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For those who were tortured by my somnolently incoherent post last night, here is the follow up. Hopefully a little clearer.

  • The flip-flops around the Minister of Finance leave Jacob Zuma looking weak and vulnerable. There are grounds to begin questioning whether he will see out his full term.
  • The appointment of Pravin Gordhan is a victory on a number of different fronts and should be celebrated.
  • We can expect the process of fiscal consolidation to continue on track.
  • It really is the season to be jolly.

Gordhan’s shock reappointment as Finance Minister – positive

Jacob Zuma fired the increasingly widely respected Minister of Finance, Nhlanhla Nene, on Wednesday December the 9th. He gave no reasons but there had already been wide speculation that:

  • Nene decisively blocked a nonsense SAA deal to lease some Airbus planes upon which Zuma associate SAA board chair Dudu Myeni had set her sights;
  • That Nene was pushing important investigations into corruption or mismanagement at SABC that were getting uncomfortably close to Zuma’s close personal friend Hlaudi Motsoeneng and
  • Most importantly Nene was blocking the (approximately) ZAR1-trillion nuclear deal that was the pet project of Jacob Zuma and his close business associates the Guptas – who had appeared to prepare for the deal by investing heavily through Oakbay investments in several uranium mines

Almost immediately the ZAR tanked, the bond yields spiked and everyone with a voice screamed blue murder at the irrationality of the axing.

Zuma then, perhaps more mysteriously, appointed the relatively unknown and unqualified David Van Rooyen to the post, despite there being many highly qualified candidates available (South Africa has made a point of putting its highest quality ministers into the National Treasury position.) The widespread assumption was that Nene was being replaced by someone who would be more compliant to the President’s wishes, and more importantly, to the wishes of those who are in business with the President.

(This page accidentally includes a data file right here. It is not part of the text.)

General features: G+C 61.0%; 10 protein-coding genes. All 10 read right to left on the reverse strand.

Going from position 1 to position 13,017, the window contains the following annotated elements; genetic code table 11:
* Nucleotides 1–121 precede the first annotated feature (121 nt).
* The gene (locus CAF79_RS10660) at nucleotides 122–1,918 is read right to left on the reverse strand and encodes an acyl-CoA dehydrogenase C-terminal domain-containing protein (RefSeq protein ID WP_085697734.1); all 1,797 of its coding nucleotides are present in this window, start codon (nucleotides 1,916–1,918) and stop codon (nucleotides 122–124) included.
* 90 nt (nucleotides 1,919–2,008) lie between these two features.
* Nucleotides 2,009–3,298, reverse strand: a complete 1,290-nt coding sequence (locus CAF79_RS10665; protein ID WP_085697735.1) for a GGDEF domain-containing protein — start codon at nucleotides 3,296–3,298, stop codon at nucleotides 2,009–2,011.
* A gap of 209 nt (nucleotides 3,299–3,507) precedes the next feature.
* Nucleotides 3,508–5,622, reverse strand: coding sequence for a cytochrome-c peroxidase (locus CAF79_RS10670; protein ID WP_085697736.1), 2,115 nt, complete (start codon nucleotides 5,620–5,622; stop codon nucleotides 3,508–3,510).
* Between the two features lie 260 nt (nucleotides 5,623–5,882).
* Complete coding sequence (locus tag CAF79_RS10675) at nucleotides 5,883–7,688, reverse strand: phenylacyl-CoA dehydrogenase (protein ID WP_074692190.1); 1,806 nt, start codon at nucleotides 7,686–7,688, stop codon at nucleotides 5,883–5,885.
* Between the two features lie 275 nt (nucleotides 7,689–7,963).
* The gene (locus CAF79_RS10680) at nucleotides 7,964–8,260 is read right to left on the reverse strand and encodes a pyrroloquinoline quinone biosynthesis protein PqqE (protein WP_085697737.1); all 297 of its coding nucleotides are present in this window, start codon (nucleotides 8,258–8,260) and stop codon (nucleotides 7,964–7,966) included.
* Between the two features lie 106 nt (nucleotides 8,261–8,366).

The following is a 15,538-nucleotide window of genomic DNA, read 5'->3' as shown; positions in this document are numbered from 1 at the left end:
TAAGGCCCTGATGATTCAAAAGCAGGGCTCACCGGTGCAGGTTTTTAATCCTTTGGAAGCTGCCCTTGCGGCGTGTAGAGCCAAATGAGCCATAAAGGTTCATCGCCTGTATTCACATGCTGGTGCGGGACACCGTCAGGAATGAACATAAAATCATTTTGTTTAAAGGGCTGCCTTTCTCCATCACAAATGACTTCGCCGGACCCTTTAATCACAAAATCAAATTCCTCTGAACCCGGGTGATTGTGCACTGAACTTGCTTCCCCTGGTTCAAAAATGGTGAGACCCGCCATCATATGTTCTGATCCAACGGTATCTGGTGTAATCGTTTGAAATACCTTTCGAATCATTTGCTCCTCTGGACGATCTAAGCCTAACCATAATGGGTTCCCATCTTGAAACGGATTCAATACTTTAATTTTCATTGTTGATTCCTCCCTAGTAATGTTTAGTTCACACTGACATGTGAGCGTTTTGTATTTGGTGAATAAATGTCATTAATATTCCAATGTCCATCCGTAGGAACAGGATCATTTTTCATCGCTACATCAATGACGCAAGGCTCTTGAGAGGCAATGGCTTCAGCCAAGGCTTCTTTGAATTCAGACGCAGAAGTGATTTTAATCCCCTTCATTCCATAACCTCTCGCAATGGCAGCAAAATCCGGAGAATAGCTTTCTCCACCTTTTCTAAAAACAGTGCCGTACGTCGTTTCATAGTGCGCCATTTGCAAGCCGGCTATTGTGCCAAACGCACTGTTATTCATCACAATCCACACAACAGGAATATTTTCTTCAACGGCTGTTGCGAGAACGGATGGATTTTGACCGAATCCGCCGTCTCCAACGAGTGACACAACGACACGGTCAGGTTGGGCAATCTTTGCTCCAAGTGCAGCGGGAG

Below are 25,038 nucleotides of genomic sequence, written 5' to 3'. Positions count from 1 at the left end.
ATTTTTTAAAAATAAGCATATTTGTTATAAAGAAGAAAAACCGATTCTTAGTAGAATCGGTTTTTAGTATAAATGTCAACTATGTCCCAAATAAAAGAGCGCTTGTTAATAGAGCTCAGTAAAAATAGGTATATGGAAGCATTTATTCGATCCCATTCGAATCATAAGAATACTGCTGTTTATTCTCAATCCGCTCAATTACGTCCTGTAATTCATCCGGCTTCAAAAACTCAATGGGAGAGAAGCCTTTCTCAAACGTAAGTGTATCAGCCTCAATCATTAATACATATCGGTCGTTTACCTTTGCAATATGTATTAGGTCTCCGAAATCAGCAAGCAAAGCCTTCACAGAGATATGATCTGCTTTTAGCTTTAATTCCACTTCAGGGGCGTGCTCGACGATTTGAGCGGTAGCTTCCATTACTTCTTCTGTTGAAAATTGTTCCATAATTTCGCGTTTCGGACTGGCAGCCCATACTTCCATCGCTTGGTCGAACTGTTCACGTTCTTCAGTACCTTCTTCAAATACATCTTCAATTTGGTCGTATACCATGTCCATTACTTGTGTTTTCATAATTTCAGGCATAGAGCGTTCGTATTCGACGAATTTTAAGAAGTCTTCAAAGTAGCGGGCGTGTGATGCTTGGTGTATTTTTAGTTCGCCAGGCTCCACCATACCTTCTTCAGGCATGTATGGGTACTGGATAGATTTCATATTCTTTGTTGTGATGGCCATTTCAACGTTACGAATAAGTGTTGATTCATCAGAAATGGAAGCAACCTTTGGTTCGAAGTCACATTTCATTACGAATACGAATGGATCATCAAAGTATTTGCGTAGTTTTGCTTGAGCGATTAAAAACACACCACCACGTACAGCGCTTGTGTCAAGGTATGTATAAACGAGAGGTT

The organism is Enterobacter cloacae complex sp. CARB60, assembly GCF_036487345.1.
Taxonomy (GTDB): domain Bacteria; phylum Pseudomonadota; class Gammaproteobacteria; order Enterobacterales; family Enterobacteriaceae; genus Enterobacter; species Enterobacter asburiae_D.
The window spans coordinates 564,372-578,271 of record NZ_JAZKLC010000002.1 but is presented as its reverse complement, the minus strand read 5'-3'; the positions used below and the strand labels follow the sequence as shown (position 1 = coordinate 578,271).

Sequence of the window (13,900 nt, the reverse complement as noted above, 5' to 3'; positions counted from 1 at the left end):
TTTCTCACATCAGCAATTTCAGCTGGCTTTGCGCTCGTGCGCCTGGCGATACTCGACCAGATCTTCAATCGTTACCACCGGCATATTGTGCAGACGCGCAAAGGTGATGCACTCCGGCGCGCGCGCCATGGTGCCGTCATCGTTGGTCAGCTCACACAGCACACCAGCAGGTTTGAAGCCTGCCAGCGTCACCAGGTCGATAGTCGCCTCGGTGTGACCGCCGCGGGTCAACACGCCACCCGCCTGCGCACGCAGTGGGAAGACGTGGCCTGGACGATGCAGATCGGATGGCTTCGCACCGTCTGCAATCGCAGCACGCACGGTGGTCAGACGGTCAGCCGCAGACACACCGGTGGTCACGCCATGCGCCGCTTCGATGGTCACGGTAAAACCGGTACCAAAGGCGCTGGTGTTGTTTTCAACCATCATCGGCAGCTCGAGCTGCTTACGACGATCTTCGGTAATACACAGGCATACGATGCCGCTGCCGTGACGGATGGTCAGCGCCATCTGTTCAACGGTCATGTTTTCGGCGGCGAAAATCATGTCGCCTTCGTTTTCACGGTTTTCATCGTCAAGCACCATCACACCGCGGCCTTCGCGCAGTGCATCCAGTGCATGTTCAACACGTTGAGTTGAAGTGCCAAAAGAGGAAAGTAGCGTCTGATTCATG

Then …

Then, even more shockingly, late last night (13/12/2015) Jacob Zuma did an about turn, dropped Van Rooyen and reappointed Minister of Co-Operative Governance, Pravin Gordhan, as Finance Minister (a post he – Gordhan – held prior to Nene’s appointment 18 Months ago.)

Jacob Zuma has had his wings closely clipped – which is a good thing

The decision to axe Nene bordered on the criminal but most analysts thought that Zuma could get away with anything he wanted within the ANC – even as the ANC lost support amongst the electorate. Well it appears they were wrong. A powerful enough group of leaders have got together, sat Zuma down and forced him to make a humiliating climb down. The financial market response might have helped and the bleating of the opposition and the press would have given some support, but the ANC prides itself of being impervious to the shallow swings of public opinion (which is no bad thing). This was an internal leadership revolt against Zuma, the Holy Grail that many had been hoping for as the country went from the healthy constitutional democracy of 2007 to this damaged (in many of its most important institutions) country, almost overwhelmed by rent-seeking and corruption.

We out here in the public realm don’t know anything for sure, except Zuma was given a ‘warm klap’ (warm slap – colloquial Afrikaans) and we can hope that this might begin the unravelling of his negative influence on the country and its politics. The admonishment and humiliating climb-down must have been caused by ANC heavyweights who have finally found their voice and power enough to put Zuma in his place.

Pravin Gordhan will be a better Minister of Finance – even than he was before

Gordhan has all the credentials and had a close to faultless term as head of the National Treasury. (If memory serves, like all heads of the NT his slips concerned the public wage sector bill and desperate attempts to avoid public sector strikes.) His only weak point is he tends to run an unhappy office … it was widely speculated that the staff at the National Treasury were unhappy with his dictatorial style of leadership. This we can live with.

Of interest is that since Gordhan had left the Treasury a witch hunt has been conducted in Gordhan’s previous posting, the South African Revenue Service, SARS. The witch hunt has been against an alleged “rogue spy unit”. The fact is the special investigation units, established by Trevor Manuel and Pravin Gordhan were an essential part of investigating complicated tax avoidance and fraud cases, especially those involving heads of large criminal networks and powerful politicians. It is a small step to see who might have been the obvious targets of the special investigative units. And an even smaller step to see why and who has stimulated the witch hunts and slander against the loyal SARS investigators involved in these units – calling them rogues and criminals, and ensuring their dismissal or buyout.

Thus this is going to be a Finance Minister that nobody is going to push around – especially not Jacob Zuma and his cronies – against whom Gordhan has good reason to feel ill-disposed. It’s a win-win.

My only faint worry is I am not sure of Gordhan’s attitude to the nuclear programme. I am sure he will not do anything to threaten the process of fiscal consolidation, but as an old style ANC securocrat he might have an over-attachment to nuclear power (an affliction of those who grew up in the ANC in the 70’s mostly because of the USSR’s warm embrace of that technology).

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I am an independent political analyst focusing on Southern Africa and I specialise in examining political and policy risks for financial markets.

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